Not The South China Morning Post

Wally Wilde
Oct 13, 1999
Our columnist lays off it and gets out the petite typewriter
China�s Fake Wine Connoisseurs

If it�s red, contains alcohol and sugar and has a hint of the grape, put it in a bottle, slap a fancy label on it and some nouveau-riche twit or corrupt in China will buy it, to mix with his 7-Up and bubble his cigar-smoke through.

It didn�t take long for Hong Kong�s wine merchants to catch on. After all, these "connoisseurs" have been doing the same thing with cognac for years�and so have the merchants.  We are accustomed to fake watches, fake computer software, fake designer clothing and accessories, and even a fake government, so why is everyone now expressing shock-horror at the discovery of 12,000 bottles of counterfeit plonk in Hong Kong�s bonded warehouses?
(Because it affects journalists' interests. Ed.)

Headline of the week

A tip of the hat to the unknown South China Morning Post sub-editor who yesterday wrote this headline: "Privatisation is on track, civil service chief insists".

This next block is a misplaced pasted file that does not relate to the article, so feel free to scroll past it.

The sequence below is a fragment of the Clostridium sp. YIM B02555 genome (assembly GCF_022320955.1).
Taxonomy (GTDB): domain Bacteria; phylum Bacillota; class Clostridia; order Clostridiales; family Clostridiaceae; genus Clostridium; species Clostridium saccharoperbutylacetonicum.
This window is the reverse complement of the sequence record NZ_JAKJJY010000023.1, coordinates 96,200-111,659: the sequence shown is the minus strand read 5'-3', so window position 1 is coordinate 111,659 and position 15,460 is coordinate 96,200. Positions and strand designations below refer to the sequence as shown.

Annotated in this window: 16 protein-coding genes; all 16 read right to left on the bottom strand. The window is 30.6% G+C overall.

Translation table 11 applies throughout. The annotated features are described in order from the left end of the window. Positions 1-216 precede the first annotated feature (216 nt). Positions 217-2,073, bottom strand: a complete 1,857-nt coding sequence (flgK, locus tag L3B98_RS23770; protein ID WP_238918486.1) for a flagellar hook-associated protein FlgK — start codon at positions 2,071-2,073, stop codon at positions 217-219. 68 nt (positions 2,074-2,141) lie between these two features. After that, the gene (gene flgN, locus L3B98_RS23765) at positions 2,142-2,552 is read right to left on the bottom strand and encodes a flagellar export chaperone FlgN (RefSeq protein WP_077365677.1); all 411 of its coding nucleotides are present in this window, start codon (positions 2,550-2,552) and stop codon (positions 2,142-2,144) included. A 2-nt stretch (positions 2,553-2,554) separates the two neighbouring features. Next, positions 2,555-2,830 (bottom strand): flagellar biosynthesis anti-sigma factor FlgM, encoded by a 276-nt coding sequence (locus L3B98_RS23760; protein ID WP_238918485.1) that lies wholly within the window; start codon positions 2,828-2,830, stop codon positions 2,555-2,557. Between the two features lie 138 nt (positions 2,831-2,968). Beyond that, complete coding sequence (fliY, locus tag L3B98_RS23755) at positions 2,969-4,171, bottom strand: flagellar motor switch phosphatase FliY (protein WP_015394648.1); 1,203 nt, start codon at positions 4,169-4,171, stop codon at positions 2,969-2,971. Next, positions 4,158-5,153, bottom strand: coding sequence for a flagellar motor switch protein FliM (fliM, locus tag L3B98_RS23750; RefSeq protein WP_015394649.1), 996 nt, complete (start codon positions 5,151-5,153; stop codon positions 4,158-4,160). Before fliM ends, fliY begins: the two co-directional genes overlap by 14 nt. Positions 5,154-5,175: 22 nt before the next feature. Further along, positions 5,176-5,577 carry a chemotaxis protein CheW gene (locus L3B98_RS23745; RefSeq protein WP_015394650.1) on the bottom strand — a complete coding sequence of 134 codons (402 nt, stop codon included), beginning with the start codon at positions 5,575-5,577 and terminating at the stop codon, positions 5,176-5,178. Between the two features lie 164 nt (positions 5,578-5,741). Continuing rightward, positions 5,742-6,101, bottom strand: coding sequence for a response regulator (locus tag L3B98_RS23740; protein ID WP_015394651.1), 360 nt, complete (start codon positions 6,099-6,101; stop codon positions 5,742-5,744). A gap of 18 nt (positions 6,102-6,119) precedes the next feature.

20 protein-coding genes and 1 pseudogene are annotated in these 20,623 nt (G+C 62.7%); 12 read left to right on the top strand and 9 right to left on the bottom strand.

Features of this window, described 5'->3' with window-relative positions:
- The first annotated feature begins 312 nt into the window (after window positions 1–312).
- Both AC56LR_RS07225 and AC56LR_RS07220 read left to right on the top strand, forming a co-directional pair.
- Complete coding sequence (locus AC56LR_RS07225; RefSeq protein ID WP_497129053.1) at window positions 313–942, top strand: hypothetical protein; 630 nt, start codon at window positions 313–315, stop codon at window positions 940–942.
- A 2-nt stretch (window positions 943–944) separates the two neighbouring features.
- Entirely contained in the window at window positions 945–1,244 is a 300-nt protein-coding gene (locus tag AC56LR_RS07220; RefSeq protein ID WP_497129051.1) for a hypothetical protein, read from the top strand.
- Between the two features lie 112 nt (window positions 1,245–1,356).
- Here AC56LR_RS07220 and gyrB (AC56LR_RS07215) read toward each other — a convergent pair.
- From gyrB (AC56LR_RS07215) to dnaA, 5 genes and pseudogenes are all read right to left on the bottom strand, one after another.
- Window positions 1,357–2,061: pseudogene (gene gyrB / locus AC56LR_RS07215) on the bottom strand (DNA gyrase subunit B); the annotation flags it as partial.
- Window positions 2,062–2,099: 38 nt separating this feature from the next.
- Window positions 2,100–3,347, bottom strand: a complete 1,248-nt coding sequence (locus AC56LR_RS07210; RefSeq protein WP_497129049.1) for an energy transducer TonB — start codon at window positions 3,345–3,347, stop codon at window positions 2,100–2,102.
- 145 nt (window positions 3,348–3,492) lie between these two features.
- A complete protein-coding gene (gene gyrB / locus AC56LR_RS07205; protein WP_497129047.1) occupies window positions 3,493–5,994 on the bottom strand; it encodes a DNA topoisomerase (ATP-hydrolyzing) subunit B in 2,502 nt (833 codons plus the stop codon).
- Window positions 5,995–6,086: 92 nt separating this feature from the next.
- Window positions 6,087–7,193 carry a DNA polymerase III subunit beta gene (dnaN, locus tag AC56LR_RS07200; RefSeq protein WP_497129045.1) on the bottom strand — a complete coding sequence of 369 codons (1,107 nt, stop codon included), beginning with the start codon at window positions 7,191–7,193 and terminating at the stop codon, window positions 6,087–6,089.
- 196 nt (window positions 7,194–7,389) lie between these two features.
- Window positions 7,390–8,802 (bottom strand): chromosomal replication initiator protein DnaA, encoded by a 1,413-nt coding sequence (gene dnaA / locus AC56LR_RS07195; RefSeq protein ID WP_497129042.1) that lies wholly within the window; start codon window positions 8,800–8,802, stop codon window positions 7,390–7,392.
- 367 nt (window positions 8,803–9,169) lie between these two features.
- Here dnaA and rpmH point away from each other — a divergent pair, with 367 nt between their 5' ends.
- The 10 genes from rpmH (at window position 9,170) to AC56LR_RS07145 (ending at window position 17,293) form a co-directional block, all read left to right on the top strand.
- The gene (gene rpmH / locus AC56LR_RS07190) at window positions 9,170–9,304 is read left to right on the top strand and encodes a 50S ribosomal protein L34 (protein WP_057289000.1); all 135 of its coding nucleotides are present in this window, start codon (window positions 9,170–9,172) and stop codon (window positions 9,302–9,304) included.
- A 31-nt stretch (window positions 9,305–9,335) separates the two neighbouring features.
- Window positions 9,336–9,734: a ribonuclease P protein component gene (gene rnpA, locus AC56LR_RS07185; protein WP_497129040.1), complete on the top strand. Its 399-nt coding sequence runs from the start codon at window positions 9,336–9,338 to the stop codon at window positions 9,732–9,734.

"On track", indeed. Bearing in mind that privatisation of the British rail network under Railtrack, with its consequent profit vs safety conflict of interest, is now being blamed for the country�s recent appalling spate of fatal train crashes, this tongue-in-cheek offering speaks volumes for at least one journalist�s sub-conscious perspective on Hong Kong�s future.

The Wilde Hassle Award this week goes to Mr Chan Wai-chui, an Officer of the Environmental Protection Department.

Chan was hard at work protecting the environment in his office in Tsuen Wan last December when he saw "white smoke" (or what we ordinary folk call steam) issuing from a monastery opposite the building, where Buddhist nun Shih Chao Jung was burning garden debris.

Investigations revealed that Shih had no Government permit to burn leaves, and Chan dragged her before the court to be charged with a criminal offence.  Well done, Mr Chan. That�ll show �em that our Government really means business on air pollution!



I see from the Post that Japan has sent a delegation to Indonesia, "to learn at first hand what are the needs for humanitarian aid to E Timor".

That's a bit like asking Peking how you can help out in Tibet, isn't it?

And what about the irony of the international peace-keeping force being headed by Australia -- the only nation on the planet to have accepted Indonesia's occupation of E Timor as legitimate?

Pip pip, Wally.